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District Court of Appeal, Second District, Division 3, California.

Irmgard Dawson LEVITT, Plaintiff and Appellant, v. Gene LEVITT, Defendant and Respondent.

Civ. 27001.

Decided: June 05, 1964

Don Lake and Val Linton, Los Angeles, for appellant. Zagon, Aaron & Schiff, Harold E. Aaron, Beverly Hills, for respondent.

The appeal is by plaintiff from portions of a minute order entered June 20, 1962, modifying the allowance made for plaintiff's support by decree of divorce entered March 8, 1956, as subsequently modified. Under the judgment, as modified, plaintiff, was receiving $500 per month for her support. By the order which is the subject of the appeal defendant was directed to continue payments of $500 a month to January 1, 1963, as of which date the amount was reduced to $1 per year until further order of the court.

Prior to the divorce the parties had entered into a property settlement agreement by which property of unstated values was divided, the husband agreed to pay the wife $400 per month during his lifetime and until the wife died or remarried, $225 per month for the support of Christopher, a child of the parties, and a like sum for the support of James, a child of the wife by a previous marriage. There was also a provision for additional payment by defendant to the wife of 17 1/2% of his net earnings and a like sum for the support of the two children. It was provided that the payments would be reduced for any year in which the husband's income fell below $18,000. The agreement was approved by the court, the terms and conditions of the same were set out in the decree, and the parties were ordered to comply therewith. November 27, 1956, the decree was modified pursuant to stipulation; support for the wife was increased from $400 to $500 per month; provision for the support of James was eliminated; the allowance for the support of Christopher was increased from $225 to $250 per month and the provision for payment of 17 1/2% of defendant's carnings for the wife and a like amount for the children was eliminated. The stipulation upon which the modifying order was based contained the following provision: ‘VII. It is understood and agreed that defendant reserves any rights he may presently have or may obtain in the future to seek further modification in the Property Settlement Agreement, Interlocutory Decree and Final Decree hereunder, but Defendant covenants and agrees not to seek any modification or make any collateral attack concerning alimony or child support except in the event of a substantial decrease from Defendant's 1956 income. a. Modification as used hereunder shall include any right Defendant might have to collaterally attack the Judgments hereunder. However, in the event of a successful collateral attack, Defendant agrees that in no event should the payments for support and maintenance for Plaintiff and the minor child, CHRISTOPHER LEVITT, be set below a minimum figure equal to (30%) thirty per cent of Defendant's gross income from all sources and shall increase or decrease thereafter in accordance with an increase or decrease in such gross income at that rate, not to exceed the payments hereunder. * * *’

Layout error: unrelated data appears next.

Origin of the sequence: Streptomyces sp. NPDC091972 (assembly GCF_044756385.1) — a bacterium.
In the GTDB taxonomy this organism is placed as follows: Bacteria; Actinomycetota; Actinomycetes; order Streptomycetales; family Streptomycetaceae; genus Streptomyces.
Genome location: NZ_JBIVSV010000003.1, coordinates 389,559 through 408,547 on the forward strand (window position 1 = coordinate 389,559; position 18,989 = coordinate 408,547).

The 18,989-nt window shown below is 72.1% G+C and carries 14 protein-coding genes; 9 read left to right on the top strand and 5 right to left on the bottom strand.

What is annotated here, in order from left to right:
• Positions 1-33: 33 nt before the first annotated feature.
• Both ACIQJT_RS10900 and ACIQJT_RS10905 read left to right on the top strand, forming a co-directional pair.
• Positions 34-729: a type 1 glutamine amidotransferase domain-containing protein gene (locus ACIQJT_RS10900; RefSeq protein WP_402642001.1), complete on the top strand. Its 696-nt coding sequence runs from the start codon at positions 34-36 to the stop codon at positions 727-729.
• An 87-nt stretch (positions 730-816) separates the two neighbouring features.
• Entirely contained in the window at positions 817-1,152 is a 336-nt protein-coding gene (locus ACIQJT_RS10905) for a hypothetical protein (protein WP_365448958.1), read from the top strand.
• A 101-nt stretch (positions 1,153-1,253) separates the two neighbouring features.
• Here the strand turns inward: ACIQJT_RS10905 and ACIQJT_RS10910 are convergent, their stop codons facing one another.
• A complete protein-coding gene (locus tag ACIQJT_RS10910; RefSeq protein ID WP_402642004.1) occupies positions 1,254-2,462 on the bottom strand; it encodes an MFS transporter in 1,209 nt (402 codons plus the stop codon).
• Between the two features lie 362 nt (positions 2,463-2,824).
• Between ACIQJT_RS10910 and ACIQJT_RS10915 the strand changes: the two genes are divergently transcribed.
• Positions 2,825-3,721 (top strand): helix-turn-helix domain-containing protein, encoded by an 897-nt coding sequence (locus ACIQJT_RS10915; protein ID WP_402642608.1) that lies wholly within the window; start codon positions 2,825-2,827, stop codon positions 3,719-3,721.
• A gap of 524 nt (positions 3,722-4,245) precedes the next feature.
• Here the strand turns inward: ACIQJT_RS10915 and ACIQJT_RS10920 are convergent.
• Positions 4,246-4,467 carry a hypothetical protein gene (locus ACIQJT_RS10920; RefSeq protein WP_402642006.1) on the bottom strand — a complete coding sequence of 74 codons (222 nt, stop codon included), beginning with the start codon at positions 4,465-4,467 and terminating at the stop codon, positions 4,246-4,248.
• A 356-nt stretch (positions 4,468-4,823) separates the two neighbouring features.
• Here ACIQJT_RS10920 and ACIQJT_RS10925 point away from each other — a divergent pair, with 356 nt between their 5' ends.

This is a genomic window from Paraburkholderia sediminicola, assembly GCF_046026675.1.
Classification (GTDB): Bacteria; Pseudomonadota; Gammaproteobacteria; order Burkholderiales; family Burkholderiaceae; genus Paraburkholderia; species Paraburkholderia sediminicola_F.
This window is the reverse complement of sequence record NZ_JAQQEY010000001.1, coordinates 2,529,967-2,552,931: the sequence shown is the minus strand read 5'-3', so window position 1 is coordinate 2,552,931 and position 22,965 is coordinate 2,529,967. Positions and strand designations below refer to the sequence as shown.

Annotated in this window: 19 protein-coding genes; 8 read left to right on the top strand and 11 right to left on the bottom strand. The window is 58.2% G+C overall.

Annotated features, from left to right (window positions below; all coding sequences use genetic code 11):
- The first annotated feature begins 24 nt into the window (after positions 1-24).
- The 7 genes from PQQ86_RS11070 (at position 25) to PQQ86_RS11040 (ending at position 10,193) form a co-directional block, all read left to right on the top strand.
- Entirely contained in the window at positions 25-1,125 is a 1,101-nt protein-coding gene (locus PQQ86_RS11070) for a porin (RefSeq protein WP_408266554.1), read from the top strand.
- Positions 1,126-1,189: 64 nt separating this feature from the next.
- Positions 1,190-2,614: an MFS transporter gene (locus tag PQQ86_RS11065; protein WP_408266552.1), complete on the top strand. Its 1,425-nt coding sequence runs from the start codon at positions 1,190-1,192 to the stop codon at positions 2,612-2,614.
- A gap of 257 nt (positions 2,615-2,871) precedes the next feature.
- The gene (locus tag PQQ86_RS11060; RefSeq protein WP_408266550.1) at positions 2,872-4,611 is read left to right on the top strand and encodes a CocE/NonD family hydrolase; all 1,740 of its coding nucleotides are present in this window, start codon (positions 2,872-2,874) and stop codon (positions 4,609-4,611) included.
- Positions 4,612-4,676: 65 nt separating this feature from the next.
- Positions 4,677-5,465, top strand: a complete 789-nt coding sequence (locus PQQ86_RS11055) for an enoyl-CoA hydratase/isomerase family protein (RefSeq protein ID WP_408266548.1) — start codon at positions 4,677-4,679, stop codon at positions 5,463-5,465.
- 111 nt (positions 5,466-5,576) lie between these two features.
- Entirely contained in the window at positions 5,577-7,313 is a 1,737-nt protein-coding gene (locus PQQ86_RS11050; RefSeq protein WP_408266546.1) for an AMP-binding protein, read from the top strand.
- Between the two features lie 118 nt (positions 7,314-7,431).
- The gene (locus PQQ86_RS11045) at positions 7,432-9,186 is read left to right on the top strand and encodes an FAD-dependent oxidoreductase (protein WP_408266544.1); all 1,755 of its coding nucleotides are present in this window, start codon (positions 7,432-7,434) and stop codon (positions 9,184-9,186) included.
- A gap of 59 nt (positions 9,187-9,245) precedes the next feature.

May 22, 1963, upon application of defendant, plaintiff was ordered to show cause why the decree, as modified, should not be modified further by reducing or terminating the support of plaintiff. Plaintiff filed objections, and also gave notice of a motion to dismiss the order to show cause upon the ground that the decree was not subject to modification; the matters came on for hearing together and the order presently under review was made. Each party filed a declaration and the attorneys made statements in answer to questioning by the court, which were given the effect of testimony. In the hearing it was admitted by defendant that in each year subsequent to 1956 his income had been greater than it was in that year.

Plaintiff contended in the trial court, and contends on appeal, that the property settlement agreement was fully integrated and the decree was not subject to modification by the court except pursuant to agreement of the parties, and makes the further contention that even if the decree was subject to modification, the facts relied upon by defendant were insufficient as a basis for the order that was made. Defendant's contentions, naturally, are to the contrary.